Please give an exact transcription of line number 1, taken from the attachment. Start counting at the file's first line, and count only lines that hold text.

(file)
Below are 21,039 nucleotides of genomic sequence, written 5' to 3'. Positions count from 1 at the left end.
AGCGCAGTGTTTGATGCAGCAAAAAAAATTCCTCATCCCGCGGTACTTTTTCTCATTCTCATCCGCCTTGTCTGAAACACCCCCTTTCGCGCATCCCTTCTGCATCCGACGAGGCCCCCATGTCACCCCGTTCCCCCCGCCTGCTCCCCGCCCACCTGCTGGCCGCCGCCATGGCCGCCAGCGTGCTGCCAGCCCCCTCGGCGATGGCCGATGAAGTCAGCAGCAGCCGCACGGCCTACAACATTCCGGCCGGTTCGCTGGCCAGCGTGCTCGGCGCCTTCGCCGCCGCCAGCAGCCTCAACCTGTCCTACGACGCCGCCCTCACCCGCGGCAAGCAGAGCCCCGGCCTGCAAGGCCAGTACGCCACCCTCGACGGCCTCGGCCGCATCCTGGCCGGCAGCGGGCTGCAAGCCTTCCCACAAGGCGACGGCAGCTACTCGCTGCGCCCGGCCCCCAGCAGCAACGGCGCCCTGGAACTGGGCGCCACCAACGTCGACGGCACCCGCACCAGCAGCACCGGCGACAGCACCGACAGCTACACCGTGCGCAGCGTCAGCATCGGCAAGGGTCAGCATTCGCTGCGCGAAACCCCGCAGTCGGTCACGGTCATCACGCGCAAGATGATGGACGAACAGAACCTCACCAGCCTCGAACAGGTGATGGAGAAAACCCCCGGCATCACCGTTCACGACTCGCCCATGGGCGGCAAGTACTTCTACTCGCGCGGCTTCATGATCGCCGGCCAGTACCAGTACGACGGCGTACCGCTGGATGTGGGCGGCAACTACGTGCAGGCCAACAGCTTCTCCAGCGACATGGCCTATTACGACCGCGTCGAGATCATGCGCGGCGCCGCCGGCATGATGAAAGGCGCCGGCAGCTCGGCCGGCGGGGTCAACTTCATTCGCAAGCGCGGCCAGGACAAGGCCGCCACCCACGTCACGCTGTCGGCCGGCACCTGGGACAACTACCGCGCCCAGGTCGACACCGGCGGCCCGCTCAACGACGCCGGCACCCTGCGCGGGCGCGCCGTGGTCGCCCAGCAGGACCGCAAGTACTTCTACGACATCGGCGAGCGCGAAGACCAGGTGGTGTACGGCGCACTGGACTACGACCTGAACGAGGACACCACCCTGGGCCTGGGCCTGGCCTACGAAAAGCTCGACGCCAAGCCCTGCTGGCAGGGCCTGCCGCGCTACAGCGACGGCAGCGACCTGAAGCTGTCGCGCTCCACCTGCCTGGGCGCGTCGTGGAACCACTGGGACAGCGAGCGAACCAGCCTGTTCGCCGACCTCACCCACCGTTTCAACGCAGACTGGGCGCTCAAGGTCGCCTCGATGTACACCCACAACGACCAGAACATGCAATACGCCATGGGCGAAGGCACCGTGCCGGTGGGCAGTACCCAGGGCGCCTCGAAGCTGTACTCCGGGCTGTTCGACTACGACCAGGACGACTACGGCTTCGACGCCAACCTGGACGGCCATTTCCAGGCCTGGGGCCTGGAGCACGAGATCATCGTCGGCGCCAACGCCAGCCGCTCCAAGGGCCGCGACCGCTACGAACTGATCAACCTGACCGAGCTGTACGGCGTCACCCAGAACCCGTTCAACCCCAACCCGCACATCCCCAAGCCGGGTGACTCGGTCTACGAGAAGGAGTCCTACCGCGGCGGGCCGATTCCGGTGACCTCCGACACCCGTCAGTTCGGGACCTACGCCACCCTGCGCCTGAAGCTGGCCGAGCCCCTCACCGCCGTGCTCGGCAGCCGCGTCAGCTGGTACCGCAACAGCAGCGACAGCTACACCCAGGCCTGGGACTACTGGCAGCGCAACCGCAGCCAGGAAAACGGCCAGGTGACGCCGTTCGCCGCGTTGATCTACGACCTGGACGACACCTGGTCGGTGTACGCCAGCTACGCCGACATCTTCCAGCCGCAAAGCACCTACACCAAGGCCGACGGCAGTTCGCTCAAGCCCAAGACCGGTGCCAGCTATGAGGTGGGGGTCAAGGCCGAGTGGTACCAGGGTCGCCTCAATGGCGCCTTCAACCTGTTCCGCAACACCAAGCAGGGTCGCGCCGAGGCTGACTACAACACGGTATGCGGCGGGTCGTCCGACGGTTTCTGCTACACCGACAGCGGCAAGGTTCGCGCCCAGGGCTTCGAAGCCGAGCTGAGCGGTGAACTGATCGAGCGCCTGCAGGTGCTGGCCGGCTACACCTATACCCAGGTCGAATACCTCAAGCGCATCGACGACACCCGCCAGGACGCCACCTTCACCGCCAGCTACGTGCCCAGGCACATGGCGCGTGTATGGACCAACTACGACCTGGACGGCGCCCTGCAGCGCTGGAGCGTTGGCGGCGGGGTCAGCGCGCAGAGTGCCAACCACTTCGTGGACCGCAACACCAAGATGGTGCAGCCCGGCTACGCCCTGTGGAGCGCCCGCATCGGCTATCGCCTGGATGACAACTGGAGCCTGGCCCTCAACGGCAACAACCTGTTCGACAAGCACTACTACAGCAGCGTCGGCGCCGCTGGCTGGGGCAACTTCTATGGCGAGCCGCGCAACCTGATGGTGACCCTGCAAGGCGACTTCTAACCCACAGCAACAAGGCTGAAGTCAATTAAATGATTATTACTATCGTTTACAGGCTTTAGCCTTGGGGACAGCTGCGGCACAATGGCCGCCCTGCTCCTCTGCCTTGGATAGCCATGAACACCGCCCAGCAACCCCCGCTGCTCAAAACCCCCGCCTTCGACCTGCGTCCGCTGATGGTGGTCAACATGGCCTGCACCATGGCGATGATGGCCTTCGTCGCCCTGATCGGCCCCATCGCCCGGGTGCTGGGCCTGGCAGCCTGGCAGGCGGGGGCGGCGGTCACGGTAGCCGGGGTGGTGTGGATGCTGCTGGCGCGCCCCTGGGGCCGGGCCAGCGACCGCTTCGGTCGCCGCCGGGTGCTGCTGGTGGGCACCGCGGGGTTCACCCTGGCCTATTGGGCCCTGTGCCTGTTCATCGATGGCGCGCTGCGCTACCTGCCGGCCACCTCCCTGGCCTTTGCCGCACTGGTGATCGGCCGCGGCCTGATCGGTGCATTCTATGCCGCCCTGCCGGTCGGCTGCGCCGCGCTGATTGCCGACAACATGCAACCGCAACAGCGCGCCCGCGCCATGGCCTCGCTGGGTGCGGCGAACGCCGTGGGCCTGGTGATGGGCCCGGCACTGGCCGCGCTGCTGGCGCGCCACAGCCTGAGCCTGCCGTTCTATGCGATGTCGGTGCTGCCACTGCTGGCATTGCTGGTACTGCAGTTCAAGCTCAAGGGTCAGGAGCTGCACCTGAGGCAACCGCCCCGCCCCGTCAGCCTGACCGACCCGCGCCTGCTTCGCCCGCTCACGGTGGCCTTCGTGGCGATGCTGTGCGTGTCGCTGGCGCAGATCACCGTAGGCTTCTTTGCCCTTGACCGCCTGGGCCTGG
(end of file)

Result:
Below are 21,039 nucleotides of genomic sequence, written 5' to 3'. Positions count from 1 at the left end.